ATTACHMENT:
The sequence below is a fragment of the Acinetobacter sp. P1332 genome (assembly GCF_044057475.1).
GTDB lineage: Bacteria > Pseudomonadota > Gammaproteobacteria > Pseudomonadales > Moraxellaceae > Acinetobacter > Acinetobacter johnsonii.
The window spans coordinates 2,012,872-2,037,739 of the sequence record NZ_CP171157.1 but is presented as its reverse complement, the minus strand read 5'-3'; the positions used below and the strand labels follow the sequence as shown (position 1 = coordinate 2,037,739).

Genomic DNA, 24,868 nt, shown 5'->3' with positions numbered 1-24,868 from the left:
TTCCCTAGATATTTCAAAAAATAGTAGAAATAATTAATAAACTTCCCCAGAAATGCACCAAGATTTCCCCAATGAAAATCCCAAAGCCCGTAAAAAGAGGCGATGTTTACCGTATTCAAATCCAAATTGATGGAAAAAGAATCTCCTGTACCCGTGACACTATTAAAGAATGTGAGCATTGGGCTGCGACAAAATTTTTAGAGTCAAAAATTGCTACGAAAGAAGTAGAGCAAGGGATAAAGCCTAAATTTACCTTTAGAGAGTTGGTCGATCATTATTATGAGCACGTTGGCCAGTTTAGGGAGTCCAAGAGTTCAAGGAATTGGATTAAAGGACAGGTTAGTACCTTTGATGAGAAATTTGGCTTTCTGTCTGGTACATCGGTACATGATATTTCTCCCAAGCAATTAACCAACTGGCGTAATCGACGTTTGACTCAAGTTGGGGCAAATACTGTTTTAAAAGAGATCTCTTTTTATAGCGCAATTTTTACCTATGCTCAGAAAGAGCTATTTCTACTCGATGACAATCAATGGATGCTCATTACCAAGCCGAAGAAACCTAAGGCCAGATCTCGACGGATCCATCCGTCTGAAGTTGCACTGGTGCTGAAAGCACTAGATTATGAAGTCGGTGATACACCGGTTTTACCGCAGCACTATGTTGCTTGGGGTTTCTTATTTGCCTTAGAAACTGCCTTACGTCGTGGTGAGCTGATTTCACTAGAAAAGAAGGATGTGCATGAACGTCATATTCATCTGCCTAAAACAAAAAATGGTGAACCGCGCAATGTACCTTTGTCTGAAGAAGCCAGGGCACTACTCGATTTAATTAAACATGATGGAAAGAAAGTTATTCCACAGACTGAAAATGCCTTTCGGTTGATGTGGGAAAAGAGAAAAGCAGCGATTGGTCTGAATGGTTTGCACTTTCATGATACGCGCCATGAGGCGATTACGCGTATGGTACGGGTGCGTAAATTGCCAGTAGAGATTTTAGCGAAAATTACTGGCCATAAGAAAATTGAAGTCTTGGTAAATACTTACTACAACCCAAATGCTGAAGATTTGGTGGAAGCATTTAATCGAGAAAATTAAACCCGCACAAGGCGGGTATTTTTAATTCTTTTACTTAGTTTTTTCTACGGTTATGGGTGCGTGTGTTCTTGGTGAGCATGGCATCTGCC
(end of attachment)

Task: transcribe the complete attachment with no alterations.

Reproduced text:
The sequence below is a fragment of the Acinetobacter sp. P1332 genome (assembly GCF_044057475.1).
GTDB lineage: Bacteria > Pseudomonadota > Gammaproteobacteria > Pseudomonadales > Moraxellaceae > Acinetobacter > Acinetobacter johnsonii.
The window spans coordinates 2,012,872-2,037,739 of the sequence record NZ_CP171157.1 but is presented as its reverse complement, the minus strand read 5'-3'; the positions used below and the strand labels follow the sequence as shown (position 1 = coordinate 2,037,739).

Genomic DNA, 24,868 nt, shown 5'->3' with positions numbered 1-24,868 from the left:
TTCCCTAGATATTTCAAAAAATAGTAGAAATAATTAATAAACTTCCCCAGAAATGCACCAAGATTTCCCCAATGAAAATCCCAAAGCCCGTAAAAAGAGGCGATGTTTACCGTATTCAAATCCAAATTGATGGAAAAAGAATCTCCTGTACCCGTGACACTATTAAAGAATGTGAGCATTGGGCTGCGACAAAATTTTTAGAGTCAAAAATTGCTACGAAAGAAGTAGAGCAAGGGATAAAGCCTAAATTTACCTTTAGAGAGTTGGTCGATCATTATTATGAGCACGTTGGCCAGTTTAGGGAGTCCAAGAGTTCAAGGAATTGGATTAAAGGACAGGTTAGTACCTTTGATGAGAAATTTGGCTTTCTGTCTGGTACATCGGTACATGATATTTCTCCCAAGCAATTAACCAACTGGCGTAATCGACGTTTGACTCAAGTTGGGGCAAATACTGTTTTAAAAGAGATCTCTTTTTATAGCGCAATTTTTACCTATGCTCAGAAAGAGCTATTTCTACTCGATGACAATCAATGGATGCTCATTACCAAGCCGAAGAAACCTAAGGCCAGATCTCGACGGATCCATCCGTCTGAAGTTGCACTGGTGCTGAAAGCACTAGATTATGAAGTCGGTGATACACCGGTTTTACCGCAGCACTATGTTGCTTGGGGTTTCTTATTTGCCTTAGAAACTGCCTTACGTCGTGGTGAGCTGATTTCACTAGAAAAGAAGGATGTGCATGAACGTCATATTCATCTGCCTAAAACAAAAAATGGTGAACCGCGCAATGTACCTTTGTCTGAAGAAGCCAGGGCACTACTCGATTTAATTAAACATGATGGAAAGAAAGTTATTCCACAGACTGAAAATGCCTTTCGGTTGATGTGGGAAAAGAGAAAAGCAGCGATTGGTCTGAATGGTTTGCACTTTCATGATACGCGCCATGAGGCGATTACGCGTATGGTACGGGTGCGTAAATTGCCAGTAGAGATTTTAGCGAAAATTACTGGCCATAAGAAAATTGAAGTCTTGGTAAATACTTACTACAACCCAAATGCTGAAGATTTGGTGGAAGCATTTAATCGAGAAAATTAAACCCGCACAAGGCGGGTATTTTTAATTCTTTTACTTAGTTTTTTCTACGGTTATGGGTGCGTGTGTTCTTGGTGAGCATGGCATCTGCC